The #1 thing all #Autism Parents worry about and it’s not what you think

Over the last decade, I’ve put a great deal of focus on the fact that all people touch by Autism are unique and not cookie cutter copies of each other. I also stressed the same applies to Autism families as well because no two are exactly the same.

Both of these statements are true and sadly, too many people still don’t grasp this concept. Stereotypes and assumptions still abound when it comes to anything Autism related.

This post isn’t about reiterating the same old facts all over again.



Instead, this post is about the number the one worry that all Autism parents share. Aside from loving our kids with Autism unconditionally and without limits, this is one thing that in my experience is absolutely universal.

One might assume that we worry about things like bullying or how our kids with Autism are received by society in general. Maybe we worry about school, IEP’s and fighting for needed services.

Those things are all true and they tend to be common worries.



What I’m talking about however, is something much scarier for an Autism parent.

That fear is simply put, what will happen to my child with Autism, if/when something happens to me? This is responsible for many sleepless nights.

No parent likes the idea of leaving this life and forcing their child to live without them. It’s heartbreaking for any parent to contemplate their own mortality and how it will impact their child or children.

In most cases however, as devastating as losing a parent is for a child, they will still grow up, if they aren’t already and eventually move on with their lives. They will take all they’ve been taught along the way and use it to build their own life.

The reason it’s different for Autism parents is because our kids are different. Many of our kids with Autism will need to be cared for their entire life. They are unable to care for themselves and simply couldn’t survive on their own. Our oldest Gavin, is a perfect example of that.

Even thinking about what will happen to our child after we’re gone is a terrifying experience. So many of us live in fear of this because we don’t know what to do with it.

So many of our kids will need us to care for them throughout the duration of our natural lives.

If you were to ask random Autism parents, what their single biggest fear is, majority of them would probably say that they fear what will become of their child should something happen to them.

I wrote about an experience I had many years ago that really put this fear into the forefront of my mind. The post is called My Broken Heart: The True Story of the Bare-Handed man.

Until I had that truely profound experience, I hadn’t given any thought to what would happen to my kids if something happened to me.

That post went insanely viral and was picked up by news networks across the country. It was even published on CNN as well. Some of you may have found me that way as well.

There’s a point to all of this.

The reality is, for many Autism parents, we live with the knowledge that our kids will need us for as long as we are drawing breath. We worry about who will care for them when we are gone.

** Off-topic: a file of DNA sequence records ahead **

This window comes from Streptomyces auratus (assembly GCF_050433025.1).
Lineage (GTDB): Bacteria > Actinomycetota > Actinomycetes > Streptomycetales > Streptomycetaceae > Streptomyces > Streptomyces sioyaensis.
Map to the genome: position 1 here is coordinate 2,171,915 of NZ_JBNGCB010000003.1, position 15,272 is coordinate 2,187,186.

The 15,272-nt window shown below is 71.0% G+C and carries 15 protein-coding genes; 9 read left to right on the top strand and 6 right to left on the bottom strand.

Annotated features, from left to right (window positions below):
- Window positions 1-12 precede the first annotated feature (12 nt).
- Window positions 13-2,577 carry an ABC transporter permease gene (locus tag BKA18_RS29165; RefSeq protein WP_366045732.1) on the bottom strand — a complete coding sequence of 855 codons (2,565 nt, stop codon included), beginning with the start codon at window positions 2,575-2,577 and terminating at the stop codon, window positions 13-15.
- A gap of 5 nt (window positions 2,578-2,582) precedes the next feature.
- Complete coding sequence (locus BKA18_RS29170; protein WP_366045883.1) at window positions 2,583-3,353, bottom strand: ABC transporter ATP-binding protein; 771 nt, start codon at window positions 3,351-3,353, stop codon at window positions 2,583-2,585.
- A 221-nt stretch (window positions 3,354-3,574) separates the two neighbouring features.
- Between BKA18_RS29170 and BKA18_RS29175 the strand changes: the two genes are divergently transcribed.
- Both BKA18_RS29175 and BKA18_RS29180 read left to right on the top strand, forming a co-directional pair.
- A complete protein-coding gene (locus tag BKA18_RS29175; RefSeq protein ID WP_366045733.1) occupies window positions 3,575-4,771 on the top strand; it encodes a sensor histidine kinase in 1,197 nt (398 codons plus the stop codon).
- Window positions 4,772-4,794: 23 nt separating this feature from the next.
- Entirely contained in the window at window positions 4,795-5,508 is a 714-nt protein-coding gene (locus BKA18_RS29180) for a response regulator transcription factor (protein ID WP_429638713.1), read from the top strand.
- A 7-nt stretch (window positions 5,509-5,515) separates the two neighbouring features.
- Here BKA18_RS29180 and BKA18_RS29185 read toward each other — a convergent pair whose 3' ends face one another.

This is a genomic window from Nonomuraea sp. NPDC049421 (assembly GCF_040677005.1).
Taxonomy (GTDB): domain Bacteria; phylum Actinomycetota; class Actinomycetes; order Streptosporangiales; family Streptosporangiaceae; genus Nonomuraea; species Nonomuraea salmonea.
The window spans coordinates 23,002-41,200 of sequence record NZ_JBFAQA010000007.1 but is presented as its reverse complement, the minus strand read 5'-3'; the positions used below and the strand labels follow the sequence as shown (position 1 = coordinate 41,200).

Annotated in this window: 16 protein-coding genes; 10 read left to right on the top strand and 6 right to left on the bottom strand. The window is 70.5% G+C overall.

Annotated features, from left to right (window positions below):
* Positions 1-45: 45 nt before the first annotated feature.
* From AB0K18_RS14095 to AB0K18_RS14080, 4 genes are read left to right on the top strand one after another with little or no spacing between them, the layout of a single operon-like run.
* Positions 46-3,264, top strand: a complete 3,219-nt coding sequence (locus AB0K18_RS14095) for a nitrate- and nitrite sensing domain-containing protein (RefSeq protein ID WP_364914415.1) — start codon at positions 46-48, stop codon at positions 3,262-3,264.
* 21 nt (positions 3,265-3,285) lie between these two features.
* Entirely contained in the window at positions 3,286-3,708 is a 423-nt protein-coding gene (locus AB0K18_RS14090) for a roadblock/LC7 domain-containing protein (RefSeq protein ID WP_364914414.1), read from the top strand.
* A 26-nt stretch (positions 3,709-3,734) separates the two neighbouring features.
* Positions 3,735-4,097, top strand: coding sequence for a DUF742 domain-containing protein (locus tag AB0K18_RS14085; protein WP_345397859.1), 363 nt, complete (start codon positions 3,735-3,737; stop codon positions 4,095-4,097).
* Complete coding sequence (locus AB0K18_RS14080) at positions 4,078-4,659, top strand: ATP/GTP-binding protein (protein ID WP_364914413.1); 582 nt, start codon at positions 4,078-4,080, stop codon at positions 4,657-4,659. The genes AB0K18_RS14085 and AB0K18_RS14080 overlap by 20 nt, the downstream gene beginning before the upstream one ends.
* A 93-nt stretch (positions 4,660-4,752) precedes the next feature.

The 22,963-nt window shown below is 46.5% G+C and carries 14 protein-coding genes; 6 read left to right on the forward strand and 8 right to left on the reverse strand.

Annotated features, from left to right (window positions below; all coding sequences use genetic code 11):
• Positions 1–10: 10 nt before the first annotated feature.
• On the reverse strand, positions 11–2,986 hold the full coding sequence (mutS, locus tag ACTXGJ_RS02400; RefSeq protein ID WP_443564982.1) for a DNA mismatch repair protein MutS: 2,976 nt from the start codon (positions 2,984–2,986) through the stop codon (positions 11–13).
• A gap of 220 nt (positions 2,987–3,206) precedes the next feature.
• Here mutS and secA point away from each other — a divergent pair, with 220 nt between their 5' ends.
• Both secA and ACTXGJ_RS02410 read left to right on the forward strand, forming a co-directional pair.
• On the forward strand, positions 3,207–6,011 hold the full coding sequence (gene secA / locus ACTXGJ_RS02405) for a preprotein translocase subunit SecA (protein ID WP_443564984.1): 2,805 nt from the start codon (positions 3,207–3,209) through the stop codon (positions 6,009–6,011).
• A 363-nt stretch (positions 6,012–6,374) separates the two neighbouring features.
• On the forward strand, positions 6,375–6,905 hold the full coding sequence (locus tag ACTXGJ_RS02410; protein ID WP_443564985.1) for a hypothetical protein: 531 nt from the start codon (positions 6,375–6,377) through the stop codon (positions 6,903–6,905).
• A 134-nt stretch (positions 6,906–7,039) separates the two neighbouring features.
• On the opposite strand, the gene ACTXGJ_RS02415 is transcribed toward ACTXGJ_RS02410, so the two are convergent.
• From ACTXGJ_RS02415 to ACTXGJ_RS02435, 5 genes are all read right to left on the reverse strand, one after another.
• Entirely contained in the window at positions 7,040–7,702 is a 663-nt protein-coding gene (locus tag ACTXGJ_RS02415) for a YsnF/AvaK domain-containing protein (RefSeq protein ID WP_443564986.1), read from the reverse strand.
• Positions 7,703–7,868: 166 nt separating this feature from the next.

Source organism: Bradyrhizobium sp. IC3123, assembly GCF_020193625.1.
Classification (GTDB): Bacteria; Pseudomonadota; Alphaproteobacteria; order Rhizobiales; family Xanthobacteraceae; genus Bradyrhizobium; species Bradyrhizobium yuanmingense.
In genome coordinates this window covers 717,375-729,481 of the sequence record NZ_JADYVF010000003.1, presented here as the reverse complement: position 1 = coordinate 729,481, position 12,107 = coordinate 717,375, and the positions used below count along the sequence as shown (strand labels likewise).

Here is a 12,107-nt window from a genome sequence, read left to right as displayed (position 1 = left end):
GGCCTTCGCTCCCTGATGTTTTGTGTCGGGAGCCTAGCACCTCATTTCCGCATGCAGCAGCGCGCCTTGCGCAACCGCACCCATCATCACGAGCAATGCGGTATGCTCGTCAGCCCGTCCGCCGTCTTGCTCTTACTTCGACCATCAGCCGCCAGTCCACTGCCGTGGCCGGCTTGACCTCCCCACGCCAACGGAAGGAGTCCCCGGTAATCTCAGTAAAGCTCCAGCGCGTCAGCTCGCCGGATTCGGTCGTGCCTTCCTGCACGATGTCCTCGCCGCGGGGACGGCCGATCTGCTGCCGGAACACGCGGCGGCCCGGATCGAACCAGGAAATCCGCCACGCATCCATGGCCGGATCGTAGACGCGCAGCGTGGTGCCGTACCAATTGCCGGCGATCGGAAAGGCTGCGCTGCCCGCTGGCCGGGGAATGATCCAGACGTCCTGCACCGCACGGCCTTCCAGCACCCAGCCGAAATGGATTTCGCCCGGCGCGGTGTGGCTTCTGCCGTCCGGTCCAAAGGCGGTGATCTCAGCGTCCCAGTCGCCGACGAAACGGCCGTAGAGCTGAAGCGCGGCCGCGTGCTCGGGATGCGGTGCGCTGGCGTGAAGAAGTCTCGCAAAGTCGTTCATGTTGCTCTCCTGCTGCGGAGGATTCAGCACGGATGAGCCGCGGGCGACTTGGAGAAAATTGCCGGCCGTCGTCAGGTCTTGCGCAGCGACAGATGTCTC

This is about as real as it gets. These feelings are very practical and nothing anyone can say to us will appease them in any way.

We can do our best to make arrangements via will and make our wishes known. Perhaps siblings will step up and take over for us when we can no longer be there. These are things that we must think about and plan for, regardless of how unpleasant it is.

No one lives forever. I keep coming back to the fact that we are all human and therefor we must deal with all the limitations that go along with that.

One thing we can do though is practice selfcare. Selfcare is the act of caring for oneself, even when it takes away from other responsibilities, in order to ensure that our physical and emotional needs get met. If we don’t care for ourselves, we are no good to anyone else, including our kids with Autism.

The amount of energy that goes into being an Autism parent is simply unsustainable if we don’t take time to replenish ourselves. No one can deal with the amount of stress the average Autism parent struggles with if they don’t do what is needed to help minimize the impact it has.

No one knows how much time they have in this life. We could be hit by a car tomorrow and there’s nothing we can do about that. That’s simply how life works.

At the same time, we aren’t completely powerless either. The better we care for ourselves now, the more likely we are going to be able to care for our kids with Autism far into the future.

Selfcare is easily one of the most important things any Autism parent should do. Unfortunately, it’s also one of the least likely things an Autism will do.

We must change that. Please remember that sometimes you have to be selfish before you can be selfless.

For more information on the importance of self care and things you can do to better care for yourself, see: Autism Parents, you must be selfish.

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Kim gebhardt

Rob, a living will is for medical decisions when someone can no longer give consent (such as taking someone off of life support). It will do NOTHING in terms of helping someone to make sure their children are taken care of. I know you’re trying to help people and I would hate for anyone to read and/or folow that and think that they had taken care of their kids. You hold yourself in high regard when it comes to having a voice in the autism community so it might be worth it to take a minute and research these types… Read more »